Our narrator remarks how true it is that the worst offense is to offend someone mighty.
Poor Timias is feeling that right now, after having angered that great Belphoebe; he is currently doing penance alone and impoverished in a forest.
One day, a turtledove happens to fly by and sees Timias being sad.
Since the turtledove has also recently lost her love, she joins him in singing a sad song.
They soon became companions: she comforted him with singing, and he gives her some of his food.
He decides to tie a jewel Belphoebe had given him to the bird's neck, but is dismayed to see her then fly off with it.
The bird, however, flies straight to Belphoebe, and begins singing her song.
When Belphoebe sees the jewel on the bird's neck, she attempts to take it, but the bird always moves a little out of reach, so that Belphoebe follows the bird all the way to Timias.
She doesn't recognize him, but pities his sad situation.
Timias, when he sees her, rushes to her and weeps at her feet.
Belphoebe is surprised, and asks the man what has caused his misery.
Finally, he answers her and says that it is her who has caused his misery by sending him from her.
When she hears this, she softens and welcomes him back into her good graces and the two live in happiness this way for a long time.
But Arthur, his Lord, has been looking for him but can't find him anywhere.
While riding through that same forest one day, Arthur happens to come upon Amoret and Aemylia, both near death after their horrendous encounter with the savage man.
He restores them both with a magic potion he has and asks them what happened to them.
They answer that they were taken prisoner by a terrible man but were saved by a brave Virgin.
He wants to know who that Virgin was, but since neither of the ladies can tell him, they move on.
Soon they come to a cabin where they stop in anticipation of nightfall.
But inside they find a dreadful old witch, surrounded by filth, who often vomited bile and bitterness. Ick.
This woman was called Sclaunder, and she existed solely to bring a bad reputation to good people and to slander their good name.
Instead of using language to actually understand the true nature of things, she used it to deceive and conceal.
Unsurprisingly, this woman was not a particularly welcoming host, but yelled at them the entire night for staying there without her permission.
But they were patient and needed a place to stay, and so ignored her.
Our narrator pauses the story to say that he knows some readers will object to these two women staying with a man all night.
But, he reminds us, back in the day, things were simpler and better, so any kind of sexual misconduct didn't even cross their minds!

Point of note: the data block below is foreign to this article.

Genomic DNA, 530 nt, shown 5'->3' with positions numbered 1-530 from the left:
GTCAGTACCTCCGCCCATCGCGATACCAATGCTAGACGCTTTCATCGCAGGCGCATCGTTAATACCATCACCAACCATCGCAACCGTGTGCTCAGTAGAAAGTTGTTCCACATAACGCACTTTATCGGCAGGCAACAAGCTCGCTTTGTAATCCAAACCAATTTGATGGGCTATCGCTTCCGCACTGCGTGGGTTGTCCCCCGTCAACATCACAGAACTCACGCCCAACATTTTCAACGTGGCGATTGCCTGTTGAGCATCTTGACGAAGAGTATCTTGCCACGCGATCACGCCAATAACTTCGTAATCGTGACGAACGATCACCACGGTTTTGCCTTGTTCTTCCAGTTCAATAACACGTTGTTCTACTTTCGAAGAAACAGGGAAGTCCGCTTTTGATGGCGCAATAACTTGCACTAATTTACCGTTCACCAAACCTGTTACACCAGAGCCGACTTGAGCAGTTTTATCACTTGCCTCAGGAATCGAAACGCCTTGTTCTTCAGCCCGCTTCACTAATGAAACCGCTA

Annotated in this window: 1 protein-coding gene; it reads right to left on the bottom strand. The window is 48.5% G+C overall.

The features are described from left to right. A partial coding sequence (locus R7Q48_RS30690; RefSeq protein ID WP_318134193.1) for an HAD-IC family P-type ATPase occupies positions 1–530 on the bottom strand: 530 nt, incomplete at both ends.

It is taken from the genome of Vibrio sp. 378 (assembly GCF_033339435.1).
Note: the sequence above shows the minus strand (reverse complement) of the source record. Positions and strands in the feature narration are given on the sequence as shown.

But these days, everything has gone downhill: beauty decays, chastity gives way to lust. There are very few truly good people. Kids these days, eh?
Anyway, when morning comes, the trio takes off, but Sclaunder follows them calling them thieves, whores, and other mean names.
Finally, Sclaunder can't keep up with them and they ride away until they come to a squire and a dwarf fleeing from a terrifying, gigantic man riding a dromedary (a camel with two humps).
This man has enchanted eyes that can dazzle anyone who looks at him and he is viciously chasing the squire.
When the squires sees Arthur, he calls to him for help, and Arthur lets down Amoret and Aemylia and rushes to the squire's aid, who has just been knocked off his horse.
Arthur and the man fight fiercely, but ultimately Arthur cuts off his head.
When the squire sees this, he is overjoyed, but the dwarf, the servant of the man, wails and cries in anguish.
The squire explains that the man was the son of a giant who conquered nations not through war but through the magical power of his eyes.
The man's name is Corflambo, and he has daughter, Poeana, who would be incredibly beautiful if only she were also virtuous.
He then goes on to tell the story of a squire who loved a woman well above his station and decided to run away with her.
But the night that he was supposed to meet his love, named Aemylia, he instead met Corflambo, who took this squire to be his prisoner.
One day Poeana came to see the prisoners and took a liking to this squire, offering him his freedom if he wooed her.
Even though he loves another, he sees that this is the only way out, so he pretends to love her, but coldly.
For this reason, he's given certain privileges to walk about the garden freely, but always under the watch of the dwarf we just met.
Well, when the speaker found out about the plight of this squire, who was his good friend, he attempts to help him.
Now, our speaker and his friend looked almost identical, so when our speaker hides himself near the prison, the dwarf finds him and thinks he's the prisoner who has escaped.
So he's thrown back in prison, where he finds his friend, tormented by the prospect of having to be unfaithful to Aemylia.
But our speaker comes up with a plan for them to switch places so that he'll go seduce Poeana in place of his friend, relieving his guilt about being unfaithful.
The plan works great (since our speaker is much better at flirting with the ladies because he's single) and one day, since he's been given even greater liberties than his friend had before, he snatches the dwarf and flees and is soon pursued by Corflambo.
After he tells this story, Amoret and Aemylia come over to the two men and when Aemylia recognizes her lover's best friend, named Placidas, she runs to embrace him and asks if her lover, named Amyas, still lives.
Placidas tells her that he does and that he still loves her and he tells her his story.